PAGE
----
When digital data signals are received, such as by the camera from the PC, in this particular embodiment they are over-sampled by a clock signal that may also be employed to produce timing in the form of a clock signal. In this particular embodiment, for example, a 48 MHz oversampling clock is employed. A 12 MHz clock signal may then be derived from the data in this particular embodiment using, for example, a digital phase locked loop (DPLL) as illustrated in FIG. 1, although the invention is not limited in scope in this respect. Other techniques may be employed to derive the clock signal from the digital data signals. Likewise, the 48 MHz sampling clock signal may be divided down to produce a 12 MHz clock signal. Thus, although the 12 MHz clock signal and the derived 12 MHz clock signal, after processing, are both 12 MHz, the signals have different or varying phases with respect to each other. In this context, the divided down clock signal has a relatively fixed phase and is referred to the first clock timing domain or first clock domain, whereas the clock signal having a relatively varying phase, which is the derived clock signal after DPLL processing, is referred to as the second clock timing domain or second clock domain.

To communicate between the PC and the camera, it is desirable to have a way to transfer digital data signals from the second clock timing domain to the first clock timing domain. More specifically, it is desirable to transfer signals from the second clock domain to the first clock domain for the transmission of information from the PC to the camera. Likewise, it is desirable to transfer digital data signals from the camera to the PC. However, because in transferring signals from the camera to the PC the signals originate from the camera end of the cable, the same varying phase synchronization issues are not present in comparison with the situation where the camera receives signals from the PC via the cable. Therefore, the details for transferring digital data signals from the camera to the PC will not be considered further. In contrast, in transferring signals from the PC to the camera, issues arise regarding transferring signals from the second clock domain to the first and vice-versa, because in addition to camera data signals, frequently control signals are transmitted back and forth. This multiple clock domain signal transfer occurs within interface chip 100, although the invention is not limited in scope in this respect. As previously indicated, synchronizing elements, such as a series of flip-flops, may be employed, although this may result in performance degradation and problems related to state predictability.

FIG. 1 illustrates an embodiment of a device for transferring digital data signals between multiple clock domains in accordance with the present invention. As illustrated in FIG. 1, embodiment 100 is incorporated in an integrated circuit, although the invention is not limited in scope in this respect. FIG. 1 illustrates a signal path 105 along which a clock signal having a varying phase, as previously described, is provided. As illustrated, circuitry is employed, such as a digital phase locked loop (DPLL), to provide this clock signal. The invention, of course, is not restricted in scope to a clock signal derived from a digital phase locked loop. The clock signal produced has a varying phase; such a clock signal may be provided by a variety of techniques. Likewise, a source clock signal 50, in this particular embodiment having a 48 MHz frequency, is provided to clock divider circuit 120, which divides down the 48 MHz clock signal to produce a 12 MHz clock signal. In this embodiment, the source clock signal is also provided to detect circuit 110. Detect circuit 110 detects a change in the state of the fixed phase 12 MHz clock signal that will occur on the next 12 MHz clock pulse, as will be explained in more detail hereinafter. As will be explained in more detail, the invention is not restricted to being divided down by a factor of 4. However, in this particular embodiment, detect circuit 110 provides a signal for one out of four clock pulses of the source clock.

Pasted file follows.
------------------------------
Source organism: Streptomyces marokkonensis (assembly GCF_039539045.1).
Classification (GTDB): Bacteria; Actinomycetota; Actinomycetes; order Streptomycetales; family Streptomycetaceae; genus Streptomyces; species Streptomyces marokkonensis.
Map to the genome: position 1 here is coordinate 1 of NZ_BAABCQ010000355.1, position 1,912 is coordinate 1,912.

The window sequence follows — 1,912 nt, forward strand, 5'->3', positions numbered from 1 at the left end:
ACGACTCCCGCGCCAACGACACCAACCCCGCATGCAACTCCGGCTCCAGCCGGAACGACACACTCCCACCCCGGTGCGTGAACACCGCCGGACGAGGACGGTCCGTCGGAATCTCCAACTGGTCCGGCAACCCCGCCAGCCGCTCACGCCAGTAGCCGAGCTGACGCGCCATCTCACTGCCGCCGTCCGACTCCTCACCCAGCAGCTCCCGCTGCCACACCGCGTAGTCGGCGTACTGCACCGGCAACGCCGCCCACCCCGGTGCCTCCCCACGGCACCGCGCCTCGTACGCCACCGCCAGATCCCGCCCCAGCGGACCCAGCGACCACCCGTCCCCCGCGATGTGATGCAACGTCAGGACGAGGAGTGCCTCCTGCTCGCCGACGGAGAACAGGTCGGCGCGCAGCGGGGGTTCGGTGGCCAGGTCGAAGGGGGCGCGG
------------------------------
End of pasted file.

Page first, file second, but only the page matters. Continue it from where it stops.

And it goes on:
In this particular embodiment, the clock signal for the first clock timing domain, referred to as the fixed phase clock signal, provided by clock divider 120 along path 150 at point B, is delayed with respect to the clock signal for the second clock timing domain, referred to as the varying phase clock signal, provided along signal path 105 at point A. In FIG. 1, circuit elements 130, 140, and 150 comprise delay elements. Circuit elements 190, 195, 160, and 180 comprise digital data storage elements, such as conventional flip-flops. Thus, in this particular embodiment, the delay elements delay the clock signals on the order of nanoseconds, which is small compared with one cycle of the source clock, although less delay is possible. Although a variety of embodiments may be employed, a series of digital delay elements, such as inverters, is a typical way to implement such a delay element. Likewise, another typical way to implement these delay elements includes employing analog circuit delay elements. In this particular embodiment, a data value retention element 170 comprising a latch is placed in the digital data signal path between flip-flop 160 and flip-flop 180, although the invention is not restricted in scope to a latch.